cp -r /mnt/windows/Program\ Files/Microsoft\ Platform\ SDK\ for\ Windows\ Server\ 2003\ R2/{Include,Lib} $HOME/.wine/drive_c/Program\ Files/Microsoft\ Platform\ SDK\ for\ Windows\ Server\ 2003\ R2/

The makefile:

MSVC=c:/Program\ Files/Microsoft\ Visual\ Studio\ 8/VC/
MSSDK=c:/Program\ Files/Microsoft\ Platform\ SDK\ for\ Windows\ Server\ 2003\ R2/
INCLUDE=/I${MSVC}include /I${MSSDK}Include
CXX=${WINE} ${MSVC}/bin/cl.exe



%.obj : %.cpp
$(CXX) /c $(INCLUDE) $<

%.lib : %.obj
${CXX} $^ /link /DLL /out:${@:.lib=.dll} ${LDFLAGS}

%.exe : %.obj
${CXX} $^ /link ${LDFLAGS}

mylib.lib: mylib.obj

${EXECUTABLE}: main.obj mylib.lib

-rm *.obj *.exe *.dll *.lib *.exp


And, finally, there's a screenshot showing Eclipse 3.3.2 with CDT 4.0.3 and Visual C++ 8.0's compiler (version 14.0).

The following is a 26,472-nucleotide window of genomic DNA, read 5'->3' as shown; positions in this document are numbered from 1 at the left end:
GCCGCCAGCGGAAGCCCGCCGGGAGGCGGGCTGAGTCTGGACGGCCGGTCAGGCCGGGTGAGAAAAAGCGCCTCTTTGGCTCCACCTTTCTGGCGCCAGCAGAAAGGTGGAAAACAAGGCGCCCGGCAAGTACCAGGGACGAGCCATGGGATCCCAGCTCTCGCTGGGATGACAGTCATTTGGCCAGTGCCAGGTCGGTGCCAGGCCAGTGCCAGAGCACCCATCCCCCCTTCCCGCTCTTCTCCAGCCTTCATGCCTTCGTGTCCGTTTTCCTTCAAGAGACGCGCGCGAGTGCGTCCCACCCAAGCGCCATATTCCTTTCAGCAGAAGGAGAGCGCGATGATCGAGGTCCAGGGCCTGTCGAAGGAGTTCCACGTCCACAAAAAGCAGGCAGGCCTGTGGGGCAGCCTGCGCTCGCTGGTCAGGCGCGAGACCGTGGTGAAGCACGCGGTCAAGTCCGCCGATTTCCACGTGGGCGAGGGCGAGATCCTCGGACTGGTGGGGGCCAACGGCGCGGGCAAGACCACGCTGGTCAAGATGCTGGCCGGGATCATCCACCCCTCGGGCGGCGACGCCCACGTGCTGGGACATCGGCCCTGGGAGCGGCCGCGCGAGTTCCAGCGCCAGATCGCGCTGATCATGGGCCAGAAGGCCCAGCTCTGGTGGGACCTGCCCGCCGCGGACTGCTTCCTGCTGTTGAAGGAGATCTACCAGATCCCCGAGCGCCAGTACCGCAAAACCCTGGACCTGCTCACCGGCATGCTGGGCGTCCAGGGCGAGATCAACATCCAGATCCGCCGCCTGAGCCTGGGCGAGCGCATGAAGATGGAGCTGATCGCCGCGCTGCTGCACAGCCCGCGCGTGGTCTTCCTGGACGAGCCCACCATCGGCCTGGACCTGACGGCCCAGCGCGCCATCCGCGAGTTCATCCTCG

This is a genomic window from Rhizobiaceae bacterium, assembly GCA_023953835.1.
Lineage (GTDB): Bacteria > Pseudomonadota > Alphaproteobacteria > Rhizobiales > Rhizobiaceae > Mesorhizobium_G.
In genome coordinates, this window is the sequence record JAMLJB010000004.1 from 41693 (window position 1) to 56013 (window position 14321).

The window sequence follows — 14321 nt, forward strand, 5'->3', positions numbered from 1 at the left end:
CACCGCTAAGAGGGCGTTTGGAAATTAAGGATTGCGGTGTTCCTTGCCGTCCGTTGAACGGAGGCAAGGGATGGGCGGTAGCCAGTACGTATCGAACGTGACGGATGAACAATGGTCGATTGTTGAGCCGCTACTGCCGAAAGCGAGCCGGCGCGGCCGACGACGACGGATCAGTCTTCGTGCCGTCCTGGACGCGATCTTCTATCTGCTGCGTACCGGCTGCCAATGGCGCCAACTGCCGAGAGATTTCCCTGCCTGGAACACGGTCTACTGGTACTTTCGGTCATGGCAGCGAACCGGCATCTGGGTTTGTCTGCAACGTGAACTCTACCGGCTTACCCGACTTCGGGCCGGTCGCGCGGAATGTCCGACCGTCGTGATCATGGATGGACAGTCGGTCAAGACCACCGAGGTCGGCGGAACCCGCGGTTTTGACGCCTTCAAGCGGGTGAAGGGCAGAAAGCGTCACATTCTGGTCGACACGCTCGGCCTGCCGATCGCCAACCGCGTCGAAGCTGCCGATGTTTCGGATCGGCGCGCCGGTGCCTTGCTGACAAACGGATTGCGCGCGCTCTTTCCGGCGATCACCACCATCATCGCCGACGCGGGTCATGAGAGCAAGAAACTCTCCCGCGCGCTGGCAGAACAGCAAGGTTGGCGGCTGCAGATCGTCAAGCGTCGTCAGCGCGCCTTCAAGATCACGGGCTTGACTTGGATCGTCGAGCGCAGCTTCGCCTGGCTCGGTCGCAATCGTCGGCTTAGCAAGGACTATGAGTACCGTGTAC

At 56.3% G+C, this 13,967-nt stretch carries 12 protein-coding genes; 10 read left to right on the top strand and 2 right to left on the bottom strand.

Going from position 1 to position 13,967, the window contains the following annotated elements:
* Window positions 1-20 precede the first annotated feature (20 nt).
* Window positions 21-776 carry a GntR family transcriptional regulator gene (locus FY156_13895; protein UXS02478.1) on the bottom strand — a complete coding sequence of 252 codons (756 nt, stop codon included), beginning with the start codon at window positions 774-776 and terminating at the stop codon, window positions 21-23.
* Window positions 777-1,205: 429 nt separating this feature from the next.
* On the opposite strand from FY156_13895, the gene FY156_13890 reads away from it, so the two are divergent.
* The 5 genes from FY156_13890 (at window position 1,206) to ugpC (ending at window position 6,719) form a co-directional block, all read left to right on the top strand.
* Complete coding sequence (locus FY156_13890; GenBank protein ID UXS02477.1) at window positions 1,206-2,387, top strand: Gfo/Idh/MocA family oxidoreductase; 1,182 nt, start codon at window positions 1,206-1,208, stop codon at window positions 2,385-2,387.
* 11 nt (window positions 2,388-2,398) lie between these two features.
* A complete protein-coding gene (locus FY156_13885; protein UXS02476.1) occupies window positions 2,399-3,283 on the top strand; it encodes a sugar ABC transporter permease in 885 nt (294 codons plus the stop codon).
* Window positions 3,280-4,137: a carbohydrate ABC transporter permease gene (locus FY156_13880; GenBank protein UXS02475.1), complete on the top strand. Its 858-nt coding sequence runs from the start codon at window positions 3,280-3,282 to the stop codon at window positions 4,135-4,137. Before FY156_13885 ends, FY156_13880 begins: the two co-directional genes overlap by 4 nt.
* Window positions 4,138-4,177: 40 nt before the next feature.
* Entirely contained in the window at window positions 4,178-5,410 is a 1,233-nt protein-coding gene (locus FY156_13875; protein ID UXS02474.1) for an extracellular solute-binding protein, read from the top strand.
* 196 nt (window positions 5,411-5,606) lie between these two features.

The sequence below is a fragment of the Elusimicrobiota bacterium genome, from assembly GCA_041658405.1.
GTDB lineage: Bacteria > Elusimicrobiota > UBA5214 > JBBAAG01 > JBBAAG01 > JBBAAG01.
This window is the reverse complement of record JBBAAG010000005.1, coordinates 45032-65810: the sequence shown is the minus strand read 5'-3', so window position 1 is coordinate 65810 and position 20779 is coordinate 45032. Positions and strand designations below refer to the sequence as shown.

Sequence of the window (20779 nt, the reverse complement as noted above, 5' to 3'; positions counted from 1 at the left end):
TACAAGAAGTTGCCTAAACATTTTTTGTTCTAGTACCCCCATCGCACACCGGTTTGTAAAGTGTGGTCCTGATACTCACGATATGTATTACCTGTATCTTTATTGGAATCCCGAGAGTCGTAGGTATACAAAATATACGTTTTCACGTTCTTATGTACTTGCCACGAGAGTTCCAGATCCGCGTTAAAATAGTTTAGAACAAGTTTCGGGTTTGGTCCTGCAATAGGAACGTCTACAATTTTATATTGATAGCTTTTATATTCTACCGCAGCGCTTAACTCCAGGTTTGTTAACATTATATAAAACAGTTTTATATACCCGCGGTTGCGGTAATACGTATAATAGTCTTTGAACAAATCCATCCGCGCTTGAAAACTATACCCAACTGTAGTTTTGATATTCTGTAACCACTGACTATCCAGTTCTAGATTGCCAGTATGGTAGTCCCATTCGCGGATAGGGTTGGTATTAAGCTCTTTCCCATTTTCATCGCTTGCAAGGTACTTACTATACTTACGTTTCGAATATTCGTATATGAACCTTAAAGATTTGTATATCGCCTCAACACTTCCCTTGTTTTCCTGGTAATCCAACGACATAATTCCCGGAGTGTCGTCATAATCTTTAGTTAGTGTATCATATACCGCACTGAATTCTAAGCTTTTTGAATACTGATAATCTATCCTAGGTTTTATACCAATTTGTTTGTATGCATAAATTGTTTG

Updated: 2008/04/28 T 09:53.

woensdag, januari 16, 2008

vrijdag, december 14, 2007

Alexander Issaris

This August I became a daddy for the first time. Here are some pics of our little boy...

Debugging the Linux kernel using Eclipse/CDT and Qemu

A screencast demonstrating roughly the same thing is available at:
For iTunes users there's a videopodcast at:

Download the Linux kernel sourcecode from For example, the current kernel version is 2.6.23, a direct link would be

Extract the Linux kernel sourcecode:

cd /usr/local/src
tar xvjf linux-

We will build the Linux kernel in a different directory:
mkdir -p /mnt/build/linux-2.6

Then copy the provided kernel configuration into this directory giving it a new name ".config". The following commands will then use this as a base-configuration to start from.